Moody’s Investors Service (Moody’s) revised Kyrgyzstan’s sovereign credit rating outlook to ‘negative’ from ’stable’ and affirmed the debt grade at ’B2′. Official website of the agency says.
It is noted that the change in outlook to negative was driven by the risk that the current heightened political uncertainty, if prolonged, would restrict the government’s very narrow financing options and pose liquidity challenges, particularly as funding needs have risen in response to the coronavirus pandemic. Moody’s added that investment, particularly foreign investment, may weaken, weighing on the economy and constraining the recovery in government revenue, also amplifying the negative impact of the coronavirus pandemic.
The affirmation of Kyrgyzstan’s rating reflects strong financial and technical support from development partners that strengthens the government’s credit profile.
«The country’s medium-term growth prospects remain robust. They are backed up by mineral reserves. External vulnerability risks are limited due to significant foreign direct investment in the mining sector and favorable external debt repayment conditions. These lending opportunities are counterbalanced by the country’s small economy, low incomes, limited scale of operations, and weak economic competitiveness that limit its ability to absorb shock. Institutional weaknesses in governance, anti-corruption and administrative capacity, as well as long-standing internal political risks, impede long-term economic development and diversification outside of the mining industry,» the statement says.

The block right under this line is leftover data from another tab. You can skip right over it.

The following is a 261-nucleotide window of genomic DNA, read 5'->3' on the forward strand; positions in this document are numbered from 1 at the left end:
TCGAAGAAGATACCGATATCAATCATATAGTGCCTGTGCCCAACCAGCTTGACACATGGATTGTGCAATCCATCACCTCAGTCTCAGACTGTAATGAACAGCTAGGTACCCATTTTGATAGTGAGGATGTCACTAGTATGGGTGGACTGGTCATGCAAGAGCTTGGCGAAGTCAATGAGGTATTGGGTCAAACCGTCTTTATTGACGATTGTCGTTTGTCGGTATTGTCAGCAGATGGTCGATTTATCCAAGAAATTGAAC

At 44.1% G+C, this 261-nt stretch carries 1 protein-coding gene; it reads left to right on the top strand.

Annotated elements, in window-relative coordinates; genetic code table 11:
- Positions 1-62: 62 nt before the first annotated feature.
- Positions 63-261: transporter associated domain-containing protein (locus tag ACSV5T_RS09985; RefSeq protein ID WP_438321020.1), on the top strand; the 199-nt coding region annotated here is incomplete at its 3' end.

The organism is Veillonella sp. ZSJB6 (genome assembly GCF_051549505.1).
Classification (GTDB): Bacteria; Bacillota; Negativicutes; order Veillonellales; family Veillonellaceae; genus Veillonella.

At the same time, long-term obligations on bonds and deposits in the national currency of Kyrgyzstan remain unchanged at the Ba3 level. The ceiling for long-term foreign currency bonds Ba3 and the ceiling for long-term foreign currency deposits B3 were also unchanged. They act as an upper limit on the ratings that can be assigned to the obligations of other legal entities located in the country.
Moody’s emphasizes that the impact of the coronavirus on economic activity will dramatically increase the debt of the Kyrgyz government. The situation is the same in many emerging and frontier markets around the world. Over time, Moody’s expects that the deterioration in budget performance and debt levels will gradually end, given the government’s efforts to effectively manage the budget during the previous shock in 2014-2015.
«But recent political events have exacerbated political uncertainty that, if continued, could constrain very tight government funding opportunities and negatively impact economic stability and foreign investment. In turn, this will increase the risk of government liquidity, create problems for the recovery of government revenues, and leave the sovereign credit profile in a weakened state in the medium term,» the agency notes.
«Moody’s assumes that political uncertainty will be temporary, and parliamentary and presidential elections will be held in the first half of 2021. But the period of uncertainty could drag on and formation of a new government will be delayed, if protests resume. Long-term political uncertainty will create liquidity risks for the government, given its very narrow funding base,» the agency concluded.